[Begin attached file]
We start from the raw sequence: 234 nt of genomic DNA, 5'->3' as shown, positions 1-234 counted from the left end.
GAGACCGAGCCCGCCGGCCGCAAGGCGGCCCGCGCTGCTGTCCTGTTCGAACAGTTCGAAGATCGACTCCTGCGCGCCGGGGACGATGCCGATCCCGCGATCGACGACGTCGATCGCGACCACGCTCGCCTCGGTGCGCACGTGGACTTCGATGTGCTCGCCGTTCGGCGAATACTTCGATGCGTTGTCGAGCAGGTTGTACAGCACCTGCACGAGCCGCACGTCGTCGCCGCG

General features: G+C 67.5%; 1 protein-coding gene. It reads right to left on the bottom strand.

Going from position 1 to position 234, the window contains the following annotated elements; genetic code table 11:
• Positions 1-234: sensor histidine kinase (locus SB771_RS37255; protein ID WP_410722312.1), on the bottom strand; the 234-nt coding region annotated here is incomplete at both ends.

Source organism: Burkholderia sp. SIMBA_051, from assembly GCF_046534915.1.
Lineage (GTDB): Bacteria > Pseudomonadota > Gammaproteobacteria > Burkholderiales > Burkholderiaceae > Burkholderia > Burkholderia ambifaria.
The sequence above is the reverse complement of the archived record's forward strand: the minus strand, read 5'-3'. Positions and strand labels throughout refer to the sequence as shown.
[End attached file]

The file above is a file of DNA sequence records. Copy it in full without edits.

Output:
We start from the raw sequence: 234 nt of genomic DNA, 5'->3' as shown, positions 1-234 counted from the left end.
GAGACCGAGCCCGCCGGCCGCAAGGCGGCCCGCGCTGCTGTCCTGTTCGAACAGTTCGAAGATCGACTCCTGCGCGCCGGGGACGATGCCGATCCCGCGATCGACGACGTCGATCGCGACCACGCTCGCCTCGGTGCGCACGTGGACTTCGATGTGCTCGCCGTTCGGCGAATACTTCGATGCGTTGTCGAGCAGGTTGTACAGCACCTGCACGAGCCGCACGTCGTCGCCGCG

General features: G+C 67.5%; 1 protein-coding gene. It reads right to left on the bottom strand.

Going from position 1 to position 234, the window contains the following annotated elements; genetic code table 11:
• Positions 1-234: sensor histidine kinase (locus SB771_RS37255; protein ID WP_410722312.1), on the bottom strand; the 234-nt coding region annotated here is incomplete at both ends.

Source organism: Burkholderia sp. SIMBA_051, from assembly GCF_046534915.1.
Lineage (GTDB): Bacteria > Pseudomonadota > Gammaproteobacteria > Burkholderiales > Burkholderiaceae > Burkholderia > Burkholderia ambifaria.
The sequence above is the reverse complement of the archived record's forward strand: the minus strand, read 5'-3'. Positions and strand labels throughout refer to the sequence as shown.